Lets just say the Democrats did it in 1917 and then again in 1933. This is a conspiracy hounds delight as the Federal Reserve and the CEO of GE (I think his name was Scopes or Scotes)proposed straight and narrow fascims and executive rule under Section 5b of the Act of October 6, 1917, better known as the Trading with the Enemy Act. Hoover refused, even though he had already started much of the framework of the New Deal. FDR came in with the statement that he was prepared to ask Congress for powers that amounted to the moral equivalent of war. There is no Constitution in sum under war. I don’t believe Paulson needed to ask Congress for permission to do the TARP. Paulson had already taken in liabilities under FRE and FNM that dwarfed anything the TARP would be. We all know the rule of necessity is that necessity knows no law, that you can kill if you would be otherwise murdered, that you can throw freight overboard on a sinking ship or kill in the case of a mutiny. The law has never been suspended, as the notes for legal tender would be unlawful and cease to exist. The Constitution is laced with statements like No State shall make anything but gold and silver coin a tender in payment of debt. No state shall emit bills of credit. Congress shall coin money and regulate the value there of. Is there any regulation of the value of money by Congress? They wouldn’t even begin to know where to start and most would find a corner in a round room easier than they could even begin to grasp what that meant. Since WW II we have had several wars and not one declared by Congress. We are in 2 now.

    Ever since March 6, 1933, the US has been under dictatorship. Read 12USC95a and 95b. If you think this is banking, go to 50USC5b and see the same identical law as 12USC95a. The President doesn’t go to Congress for permission once Congress declares war. You might note that Robert Rubin went straight out the door during the Mexican crisis and committed $40 billion. Congress uttered not one peep. It says under 12USC95b: The actions, regulations, rules, licenses, orders and proclamations heretofore or hereafter taken, promulgated, made or issued by the President of the United States or the Secretary of the Treasury since March 4, 1933, pursuant to the authority confered by subsection (b) of section 5 of the Act of October 6, 1917, as amended [12 USCS § 95a], are hereby approved and confirmed.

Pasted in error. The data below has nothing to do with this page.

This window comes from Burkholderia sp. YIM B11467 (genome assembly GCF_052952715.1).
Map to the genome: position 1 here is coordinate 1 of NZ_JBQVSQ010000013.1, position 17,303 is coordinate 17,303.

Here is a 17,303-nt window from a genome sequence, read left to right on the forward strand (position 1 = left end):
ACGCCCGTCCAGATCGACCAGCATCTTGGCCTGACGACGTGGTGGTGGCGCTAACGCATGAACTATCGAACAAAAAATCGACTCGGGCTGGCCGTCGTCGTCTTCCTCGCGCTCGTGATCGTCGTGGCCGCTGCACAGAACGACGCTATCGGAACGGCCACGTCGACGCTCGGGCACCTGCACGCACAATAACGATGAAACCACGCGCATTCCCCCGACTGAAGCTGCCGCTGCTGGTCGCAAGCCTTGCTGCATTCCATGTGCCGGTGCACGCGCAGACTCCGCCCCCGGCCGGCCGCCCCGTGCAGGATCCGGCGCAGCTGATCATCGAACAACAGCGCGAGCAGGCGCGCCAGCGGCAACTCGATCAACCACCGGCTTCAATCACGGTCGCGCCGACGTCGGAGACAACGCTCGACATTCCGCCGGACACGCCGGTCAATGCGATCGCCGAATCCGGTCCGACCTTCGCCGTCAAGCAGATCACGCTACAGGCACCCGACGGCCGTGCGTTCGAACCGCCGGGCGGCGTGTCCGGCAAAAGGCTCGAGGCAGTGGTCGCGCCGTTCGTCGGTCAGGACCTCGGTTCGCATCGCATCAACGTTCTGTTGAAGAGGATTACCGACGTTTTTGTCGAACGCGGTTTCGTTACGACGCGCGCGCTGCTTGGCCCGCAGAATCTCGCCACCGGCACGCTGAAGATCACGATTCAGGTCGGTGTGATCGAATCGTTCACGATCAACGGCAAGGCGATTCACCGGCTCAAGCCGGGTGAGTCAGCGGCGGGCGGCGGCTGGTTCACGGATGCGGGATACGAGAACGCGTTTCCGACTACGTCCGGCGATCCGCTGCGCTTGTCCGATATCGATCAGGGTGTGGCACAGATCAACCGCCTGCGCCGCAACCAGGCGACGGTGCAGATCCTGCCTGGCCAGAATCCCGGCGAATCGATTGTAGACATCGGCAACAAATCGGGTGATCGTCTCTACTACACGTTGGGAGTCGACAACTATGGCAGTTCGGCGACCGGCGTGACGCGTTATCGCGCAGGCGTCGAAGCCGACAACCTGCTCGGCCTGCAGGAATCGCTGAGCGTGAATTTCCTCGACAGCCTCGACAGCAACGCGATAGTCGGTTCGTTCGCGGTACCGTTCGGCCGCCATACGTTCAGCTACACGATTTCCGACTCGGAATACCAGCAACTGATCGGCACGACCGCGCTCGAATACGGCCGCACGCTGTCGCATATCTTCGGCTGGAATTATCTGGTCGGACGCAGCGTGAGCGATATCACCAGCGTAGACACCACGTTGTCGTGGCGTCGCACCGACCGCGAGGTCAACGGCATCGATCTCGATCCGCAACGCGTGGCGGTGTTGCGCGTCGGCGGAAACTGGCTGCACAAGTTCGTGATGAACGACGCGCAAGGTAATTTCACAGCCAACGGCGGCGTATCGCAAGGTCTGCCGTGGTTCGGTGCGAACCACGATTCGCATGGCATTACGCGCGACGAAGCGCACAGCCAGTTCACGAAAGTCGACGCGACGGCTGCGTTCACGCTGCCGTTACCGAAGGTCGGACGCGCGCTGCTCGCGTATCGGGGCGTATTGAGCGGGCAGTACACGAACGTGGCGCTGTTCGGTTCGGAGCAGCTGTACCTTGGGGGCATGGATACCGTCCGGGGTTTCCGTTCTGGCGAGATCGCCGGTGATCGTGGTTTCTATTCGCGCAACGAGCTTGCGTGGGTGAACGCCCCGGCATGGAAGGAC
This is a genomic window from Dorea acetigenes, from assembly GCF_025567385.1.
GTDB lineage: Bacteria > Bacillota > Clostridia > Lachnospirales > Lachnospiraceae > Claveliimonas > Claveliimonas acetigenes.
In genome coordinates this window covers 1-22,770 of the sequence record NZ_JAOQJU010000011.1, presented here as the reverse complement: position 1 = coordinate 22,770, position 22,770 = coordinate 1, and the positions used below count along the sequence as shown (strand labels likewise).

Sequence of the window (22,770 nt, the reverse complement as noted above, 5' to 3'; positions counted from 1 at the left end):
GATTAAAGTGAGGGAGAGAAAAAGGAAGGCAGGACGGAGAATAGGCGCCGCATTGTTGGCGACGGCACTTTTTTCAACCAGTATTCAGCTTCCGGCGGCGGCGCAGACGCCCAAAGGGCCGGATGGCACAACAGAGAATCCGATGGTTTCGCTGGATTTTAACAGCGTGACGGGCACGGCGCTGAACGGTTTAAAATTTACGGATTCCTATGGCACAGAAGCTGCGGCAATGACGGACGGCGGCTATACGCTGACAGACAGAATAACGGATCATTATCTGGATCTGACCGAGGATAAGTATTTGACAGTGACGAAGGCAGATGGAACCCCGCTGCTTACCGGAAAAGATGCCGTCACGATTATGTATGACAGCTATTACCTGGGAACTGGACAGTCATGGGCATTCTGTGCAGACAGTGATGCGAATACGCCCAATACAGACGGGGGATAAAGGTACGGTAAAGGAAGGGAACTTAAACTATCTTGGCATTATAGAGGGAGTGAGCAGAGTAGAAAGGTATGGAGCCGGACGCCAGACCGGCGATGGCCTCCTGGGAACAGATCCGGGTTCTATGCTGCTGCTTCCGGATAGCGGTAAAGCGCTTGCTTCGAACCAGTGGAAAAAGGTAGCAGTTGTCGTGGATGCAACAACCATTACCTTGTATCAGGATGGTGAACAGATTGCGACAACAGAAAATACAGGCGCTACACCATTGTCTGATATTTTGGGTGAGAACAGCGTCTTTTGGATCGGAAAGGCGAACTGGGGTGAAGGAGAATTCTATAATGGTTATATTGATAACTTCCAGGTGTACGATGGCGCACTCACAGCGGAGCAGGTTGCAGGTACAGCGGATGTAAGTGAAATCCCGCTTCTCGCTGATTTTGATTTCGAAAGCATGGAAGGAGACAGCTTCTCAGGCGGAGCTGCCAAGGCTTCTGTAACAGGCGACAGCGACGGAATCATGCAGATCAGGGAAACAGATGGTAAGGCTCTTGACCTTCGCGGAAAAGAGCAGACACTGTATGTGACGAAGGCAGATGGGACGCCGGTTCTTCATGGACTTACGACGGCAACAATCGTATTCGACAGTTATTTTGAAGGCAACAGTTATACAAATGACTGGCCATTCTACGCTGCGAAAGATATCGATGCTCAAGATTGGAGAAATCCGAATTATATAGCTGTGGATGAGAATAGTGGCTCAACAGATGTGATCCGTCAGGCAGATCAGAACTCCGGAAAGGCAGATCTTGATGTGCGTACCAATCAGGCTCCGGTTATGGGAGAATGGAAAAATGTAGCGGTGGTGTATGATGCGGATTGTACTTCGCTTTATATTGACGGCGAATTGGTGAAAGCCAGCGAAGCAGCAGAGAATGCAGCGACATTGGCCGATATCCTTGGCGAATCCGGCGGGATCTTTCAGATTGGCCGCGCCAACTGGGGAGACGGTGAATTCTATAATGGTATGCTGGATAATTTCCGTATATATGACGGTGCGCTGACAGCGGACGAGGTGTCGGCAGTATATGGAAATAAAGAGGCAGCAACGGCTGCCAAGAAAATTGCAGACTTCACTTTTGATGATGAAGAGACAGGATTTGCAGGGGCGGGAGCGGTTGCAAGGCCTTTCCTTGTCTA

(Mar. 9, 1933, c. 1, Title 1, § 1, 48 Stat. 1)

    If you want to read about the Law that disputes everything modern Americans have ever been told about the operation of their government, read this book.

  5. Hugh

    Not sure a power grab can ever be called creeping, especially when it involves trillions of dollars. And it is not the Executive and the Fed but rather the Executive and an Executively-controlled Fed so really the power grab is just the Executive. I agree completely it is unConstitutional. I would say it is doubly so. The whole Constitutional basis for the Fed is pretty dubious, and its use by the White House simply makes it even more so.

    As for QE, it was always a bad idea. We do need interventions but reflating bubbles is not one of them.

  6. Mickey, Akron, Ohio